About the Chronic Disease GIS Exchange
This site is designed for public health managers, community leaders, geographic information systems (GIS) users, epidemiologists, and anyone interested in using GIS to prevent heart disease, stroke, and other chronic diseases.
How You Can Use the Site
The site is meant to provide a forum for sharing examples, ideas, and techniques for using GIS to document geographic disparities, inform policy and program development, and build partnerships.
We invite visitors to:
To provide insight into how maps can be used in the epidemiology, surveillance, and evaluation of heart disease, stroke and other chronic diseases, users can filter maps to at least one of the following four key areas, or “impact areas.”
- Document the burden: Maps that document mortality, morbidity, hospitalizations, prevalence, and other aspects of disease burden for heart disease, stroke or other chronic diseases.
- Inform policy: Maps that have been used (or can be in the future) to inform decisions regarding the policies and/or programs focused on reducing the burden of heart disease, stroke and other chronic diseases.
- Enhance partnerships: Maps that have been used (or can be used in the future) to enhance partnerships between organizations working toward the prevention of heart disease, stroke and other chronic diseases (e.g. community organizations, nonprofit organizations, medical organizations, advocacy groups, government agencies).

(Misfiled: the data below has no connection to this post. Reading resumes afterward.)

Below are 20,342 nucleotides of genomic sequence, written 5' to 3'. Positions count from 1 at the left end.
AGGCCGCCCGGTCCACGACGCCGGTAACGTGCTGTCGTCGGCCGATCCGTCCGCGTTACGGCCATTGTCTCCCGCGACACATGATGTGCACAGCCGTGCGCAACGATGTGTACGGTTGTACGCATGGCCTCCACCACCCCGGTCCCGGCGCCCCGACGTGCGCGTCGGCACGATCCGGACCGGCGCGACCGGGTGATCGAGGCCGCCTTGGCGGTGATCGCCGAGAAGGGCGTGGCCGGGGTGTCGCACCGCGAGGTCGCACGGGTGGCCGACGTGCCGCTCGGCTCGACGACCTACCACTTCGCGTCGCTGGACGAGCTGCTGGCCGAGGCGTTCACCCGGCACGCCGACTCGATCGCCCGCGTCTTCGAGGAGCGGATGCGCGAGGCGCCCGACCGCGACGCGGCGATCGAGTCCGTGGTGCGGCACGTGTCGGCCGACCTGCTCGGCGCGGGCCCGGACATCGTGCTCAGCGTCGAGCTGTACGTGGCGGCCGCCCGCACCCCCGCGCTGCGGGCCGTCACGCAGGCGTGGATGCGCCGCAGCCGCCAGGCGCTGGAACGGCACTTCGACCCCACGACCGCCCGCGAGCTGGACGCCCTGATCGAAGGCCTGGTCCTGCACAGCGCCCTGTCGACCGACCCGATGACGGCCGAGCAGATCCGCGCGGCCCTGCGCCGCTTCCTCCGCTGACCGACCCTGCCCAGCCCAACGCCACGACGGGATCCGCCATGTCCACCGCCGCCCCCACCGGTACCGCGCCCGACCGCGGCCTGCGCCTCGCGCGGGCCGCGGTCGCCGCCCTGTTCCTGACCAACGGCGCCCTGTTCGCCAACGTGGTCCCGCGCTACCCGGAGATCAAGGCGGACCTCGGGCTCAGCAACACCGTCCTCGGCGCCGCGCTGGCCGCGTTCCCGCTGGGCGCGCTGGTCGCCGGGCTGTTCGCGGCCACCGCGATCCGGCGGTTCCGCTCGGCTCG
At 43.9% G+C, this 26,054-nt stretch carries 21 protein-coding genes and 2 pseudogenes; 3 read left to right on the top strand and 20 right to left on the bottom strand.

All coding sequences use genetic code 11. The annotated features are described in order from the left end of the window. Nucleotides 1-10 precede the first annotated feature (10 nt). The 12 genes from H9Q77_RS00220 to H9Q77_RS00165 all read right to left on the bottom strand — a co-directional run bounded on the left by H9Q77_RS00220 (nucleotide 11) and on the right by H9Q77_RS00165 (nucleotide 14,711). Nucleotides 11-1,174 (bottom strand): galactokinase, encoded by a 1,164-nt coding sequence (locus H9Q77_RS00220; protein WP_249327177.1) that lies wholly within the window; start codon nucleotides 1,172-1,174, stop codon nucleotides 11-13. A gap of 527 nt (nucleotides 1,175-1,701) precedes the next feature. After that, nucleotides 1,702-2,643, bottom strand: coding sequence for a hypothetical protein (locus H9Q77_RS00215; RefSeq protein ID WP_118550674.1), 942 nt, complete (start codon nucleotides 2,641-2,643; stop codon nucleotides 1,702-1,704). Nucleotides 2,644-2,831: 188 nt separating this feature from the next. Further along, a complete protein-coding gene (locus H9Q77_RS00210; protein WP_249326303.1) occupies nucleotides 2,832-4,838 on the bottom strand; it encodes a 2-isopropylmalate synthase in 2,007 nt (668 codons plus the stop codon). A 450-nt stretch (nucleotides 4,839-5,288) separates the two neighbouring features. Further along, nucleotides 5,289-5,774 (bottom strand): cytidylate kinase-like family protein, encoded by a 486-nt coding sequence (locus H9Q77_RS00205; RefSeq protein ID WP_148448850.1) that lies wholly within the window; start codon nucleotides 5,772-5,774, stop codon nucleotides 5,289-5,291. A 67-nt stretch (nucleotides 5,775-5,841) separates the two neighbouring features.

- Facilitate collaboration: Maps that have been used (or can be used in the future) to demonstrate efficiencies of two or more chronic disease units within an agency working together to address the burden of heart disease, stroke, and other chronic diseases.
The site was developed through a collaborative project with the Centers for Disease Control and Prevention’s Division for Heart Disease and Stroke Prevention, the National Association of Chronic Disease Directors, and the Children’s Environmental Health Initiative (CEHI) at Rice University.
We welcome feedback. Please contact us at GISXmoderator@cdc.gov to let us know what you think.